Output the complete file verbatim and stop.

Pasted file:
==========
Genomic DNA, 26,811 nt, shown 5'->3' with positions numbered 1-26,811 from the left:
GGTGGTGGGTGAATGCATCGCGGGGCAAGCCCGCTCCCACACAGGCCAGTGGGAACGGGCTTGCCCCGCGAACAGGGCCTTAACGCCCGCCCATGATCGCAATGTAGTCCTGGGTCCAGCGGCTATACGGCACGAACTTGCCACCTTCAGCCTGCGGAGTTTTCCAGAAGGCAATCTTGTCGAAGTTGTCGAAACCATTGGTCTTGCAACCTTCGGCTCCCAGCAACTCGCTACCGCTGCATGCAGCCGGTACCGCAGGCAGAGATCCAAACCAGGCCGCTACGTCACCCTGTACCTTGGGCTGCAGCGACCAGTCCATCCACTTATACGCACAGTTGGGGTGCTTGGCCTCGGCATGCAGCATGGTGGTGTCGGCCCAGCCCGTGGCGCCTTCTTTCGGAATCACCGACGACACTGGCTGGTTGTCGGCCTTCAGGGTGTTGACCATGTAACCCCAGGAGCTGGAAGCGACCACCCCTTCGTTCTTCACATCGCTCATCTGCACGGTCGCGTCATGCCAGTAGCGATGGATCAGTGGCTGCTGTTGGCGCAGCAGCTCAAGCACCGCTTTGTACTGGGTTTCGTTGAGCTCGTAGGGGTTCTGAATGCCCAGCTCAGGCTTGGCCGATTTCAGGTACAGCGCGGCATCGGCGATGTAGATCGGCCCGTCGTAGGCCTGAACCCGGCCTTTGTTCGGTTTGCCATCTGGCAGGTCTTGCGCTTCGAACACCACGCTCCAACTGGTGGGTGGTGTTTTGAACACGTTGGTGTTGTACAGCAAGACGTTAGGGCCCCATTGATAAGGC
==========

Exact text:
Genomic DNA, 26,811 nt, shown 5'->3' with positions numbered 1-26,811 from the left:
GGTGGTGGGTGAATGCATCGCGGGGCAAGCCCGCTCCCACACAGGCCAGTGGGAACGGGCTTGCCCCGCGAACAGGGCCTTAACGCCCGCCCATGATCGCAATGTAGTCCTGGGTCCAGCGGCTATACGGCACGAACTTGCCACCTTCAGCCTGCGGAGTTTTCCAGAAGGCAATCTTGTCGAAGTTGTCGAAACCATTGGTCTTGCAACCTTCGGCTCCCAGCAACTCGCTACCGCTGCATGCAGCCGGTACCGCAGGCAGAGATCCAAACCAGGCCGCTACGTCACCCTGTACCTTGGGCTGCAGCGACCAGTCCATCCACTTATACGCACAGTTGGGGTGCTTGGCCTCGGCATGCAGCATGGTGGTGTCGGCCCAGCCCGTGGCGCCTTCTTTCGGAATCACCGACGACACTGGCTGGTTGTCGGCCTTCAGGGTGTTGACCATGTAACCCCAGGAGCTGGAAGCGACCACCCCTTCGTTCTTCACATCGCTCATCTGCACGGTCGCGTCATGCCAGTAGCGATGGATCAGTGGCTGCTGTTGGCGCAGCAGCTCAAGCACCGCTTTGTACTGGGTTTCGTTGAGCTCGTAGGGGTTCTGAATGCCCAGCTCAGGCTTGGCCGATTTCAGGTACAGCGCGGCATCGGCGATGTAGATCGGCCCGTCGTAGGCCTGAACCCGGCCTTTGTTCGGTTTGCCATCTGGCAGGTCTTGCGCTTCGAACACCACGCTCCAACTGGTGGGTGGTGTTTTGAACACGTTGGTGTTGTACAGCAAGACGTTAGGGCCCCATTGATAAGGC